As the fire gets going I notice many large insects crawling through the leaf litter fleeing away from the flames.
Even the creatures of the delta would seem to be familiar with the dangers of fire.
After pitching the tents and eating some food I take the opportunity to ask C about his childhood.
He says he was brought up on an island in the delta and has been living here all his life.
As a youth he would regularily pole his mokoro all the way across the delta to Maun to trade and buy supplies.
I was amazed! By all the accounts I had heard this was an incredibly dangerous thing to do.
C didn't seem to think so. He knew the way, so he couldn't get lost, and he knew how to avoid the bad-tempered hippos and hungry crocs.
“But why go all the way to Maun by mokoro?” I asked, “Why not just take the bus?” (A journey of only about 4 hours from Etsha 6).
“Where should I find room for my mokoro on the bus!” he answered incredulously.
Enough stupid questions for one night, so I went to bed.
We set off early and soon entered deep channels that were a metre or two wide and entirely flanked by the magical bright green papyrus fronds. It was obviously a little travelled channel as we had frequently to push our way through the overhanging and clogging papyrus. Further on the papyrus gave way to high reeds forming towering green corridors of stem and leaf, and finally we emerged into a perfect little lagoon.
Entirely covered in a patchwork quilt of water-lilies as far as the eye could see it lay completely still and silent like a reminder of the tranquillity of ages past. The broad green water-lily pads lay suspended on the surface of the sparkling water, while jutting through them armies of white and yellow blossoms stood perfectly to attention on their erect green stems, patiently awaiting for insects to descend and sample their nectar. The mokoro glided through in perfect silence, the poles making the slightest splish each time they broke the surface of the water. We soon passed through that perfect little lagoon and I took one last look back at the world of timeless beauty that we had just so briefly disturbed, and watched as the gentle ripples from our mokoro slowly subsided.
The channels grew wider from here on and overhanging vegetation gave way to wide open channels of water flanked by stands of reeds amongst the grasses and pampas. A jakana gave a cry of alarm as a marsh harrier swooped overhead, he flutters off in terror only to be disturbed again by us as we pass him by. We are entering an area of prolific bird life now, at every turn large flocks disturbed by our presence take to the air, spur winged geese, white faced ducks, squacco herons and regiments of open billed storks feeding upon the snails and leeches left exposed by the receding waters. Meanwhile multi coloured dragonflies flit around our mokoro, skim the surface of the water and then perch on broken reed stems all around us.
We pole off into a twisting side channel and I wonder if we're stopping for lunch already. I catch an unfamiliar sound on the wind. Voices! Two women are sitting on a small island weaving little decorative baskets while they chat merrily to each other. Behind them sits a reed hut of entirely traditional construction. “Dumela!” We wade ashore and while C is talking to them I take the opportunity to have a look around. Fishing nets are hanging from the branches of a tree and a wooden mokoro is beached to one side. The hut itself is constructed from upright wooden branches with horizontally laid branches connecting the wooden uprights at the top to form a roughly circular framework. The space behind the framework is filled in with reeds to make a circular hut with just one opening which serves as a door. The shallow conical roof, which is also made of reeds, is supported on a wooden framework. Leaning against the hut lies an axe of basically stone age construction, a wooden cudgel with a metal blade wedged into the bulbous end (Originally the blades would have been made of stone). Behind the hut grows a garden of maize and pumpkin surrounded by a towering wall of reeds. The men are out fishing, leaving the women behind to weave their baskets. At this time of year the Bayei do not return to their villages but camp out at 'gardens' such as these where they fish and tend their crops.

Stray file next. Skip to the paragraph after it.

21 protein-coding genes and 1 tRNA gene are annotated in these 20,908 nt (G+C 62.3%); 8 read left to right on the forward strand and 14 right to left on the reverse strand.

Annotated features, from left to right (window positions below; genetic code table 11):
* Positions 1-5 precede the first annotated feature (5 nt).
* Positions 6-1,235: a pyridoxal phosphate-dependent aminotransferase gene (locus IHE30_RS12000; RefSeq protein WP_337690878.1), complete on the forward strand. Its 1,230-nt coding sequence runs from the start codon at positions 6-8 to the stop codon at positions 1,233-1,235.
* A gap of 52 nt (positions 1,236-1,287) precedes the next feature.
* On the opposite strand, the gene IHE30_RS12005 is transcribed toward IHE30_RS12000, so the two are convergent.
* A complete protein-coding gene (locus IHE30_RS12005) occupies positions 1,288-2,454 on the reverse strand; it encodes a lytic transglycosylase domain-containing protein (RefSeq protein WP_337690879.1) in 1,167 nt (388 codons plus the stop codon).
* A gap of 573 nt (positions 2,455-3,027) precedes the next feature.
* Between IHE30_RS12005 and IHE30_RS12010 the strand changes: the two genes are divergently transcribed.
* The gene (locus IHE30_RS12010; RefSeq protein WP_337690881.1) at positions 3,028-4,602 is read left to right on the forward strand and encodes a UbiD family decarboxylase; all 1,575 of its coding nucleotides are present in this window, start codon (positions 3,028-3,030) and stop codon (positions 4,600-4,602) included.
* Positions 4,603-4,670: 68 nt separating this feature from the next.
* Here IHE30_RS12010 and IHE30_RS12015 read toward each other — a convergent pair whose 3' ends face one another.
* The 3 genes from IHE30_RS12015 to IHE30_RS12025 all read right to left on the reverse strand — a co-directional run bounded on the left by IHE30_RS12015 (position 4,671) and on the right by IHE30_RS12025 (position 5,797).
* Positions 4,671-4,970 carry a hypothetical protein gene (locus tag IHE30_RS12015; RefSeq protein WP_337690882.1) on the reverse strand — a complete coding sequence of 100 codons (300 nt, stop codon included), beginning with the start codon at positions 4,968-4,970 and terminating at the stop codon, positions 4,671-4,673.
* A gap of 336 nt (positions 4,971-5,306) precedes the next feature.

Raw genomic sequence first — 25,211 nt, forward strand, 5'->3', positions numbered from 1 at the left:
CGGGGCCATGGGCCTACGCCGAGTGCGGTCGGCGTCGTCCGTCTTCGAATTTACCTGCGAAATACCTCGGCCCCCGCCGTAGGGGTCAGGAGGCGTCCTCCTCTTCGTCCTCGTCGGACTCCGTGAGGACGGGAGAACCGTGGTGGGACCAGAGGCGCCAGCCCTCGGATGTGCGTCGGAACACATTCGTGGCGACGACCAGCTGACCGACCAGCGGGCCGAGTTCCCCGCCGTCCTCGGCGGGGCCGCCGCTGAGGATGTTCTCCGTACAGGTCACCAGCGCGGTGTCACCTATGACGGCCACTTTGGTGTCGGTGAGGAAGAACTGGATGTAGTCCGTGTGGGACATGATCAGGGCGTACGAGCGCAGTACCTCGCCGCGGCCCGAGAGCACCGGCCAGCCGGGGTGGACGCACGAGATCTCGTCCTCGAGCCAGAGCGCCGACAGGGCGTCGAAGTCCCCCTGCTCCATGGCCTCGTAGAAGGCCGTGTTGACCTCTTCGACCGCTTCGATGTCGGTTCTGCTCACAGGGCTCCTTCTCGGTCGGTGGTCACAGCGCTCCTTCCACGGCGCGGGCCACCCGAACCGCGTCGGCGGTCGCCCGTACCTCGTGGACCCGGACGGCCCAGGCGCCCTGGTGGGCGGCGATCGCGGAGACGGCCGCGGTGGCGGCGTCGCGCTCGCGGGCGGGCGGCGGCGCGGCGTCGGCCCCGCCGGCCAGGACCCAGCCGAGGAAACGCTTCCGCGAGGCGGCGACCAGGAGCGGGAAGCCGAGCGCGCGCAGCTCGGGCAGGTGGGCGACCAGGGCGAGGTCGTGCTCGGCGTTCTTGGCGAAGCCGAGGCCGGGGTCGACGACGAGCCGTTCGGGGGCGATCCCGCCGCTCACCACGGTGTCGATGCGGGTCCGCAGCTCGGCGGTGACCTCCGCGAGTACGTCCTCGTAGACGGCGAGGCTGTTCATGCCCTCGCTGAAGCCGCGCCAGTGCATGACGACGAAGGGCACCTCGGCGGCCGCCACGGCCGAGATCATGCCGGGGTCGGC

The women appear to be giving directions to C and so we set off again. More reeds, more papyrus and then another lagoon. This time we try several exits but each time turn back and end up back in the same lagoon. C and his brother consult with each other and then we set off straight into the pampas grass. There's no channel here so we have to force our way through. The pampas gives way to sedges which are higher and thicker and even more uncomfortable to force a way through, the leaves and stems swatting me in the face and breaking off into the boat. We enter several small ponds but each time fail to find a channel and so set of directly into the pampas and sedges again. I'm not enjoying this much as I'm battered left and right by the vegetation. We make several reverses and by this time I'm pretty sure that my guides are lost, but trusting to their local knowledge I sit back and try to enjoy the ride as much as I can. We pass by four frogs clinging to a stand of reeds, two painted marsh frogs and two white foam frogs. They're so brightly coloured and motionless that they look like little plastic fridge magnets until they hop off into the water, disturbed by our intrusion.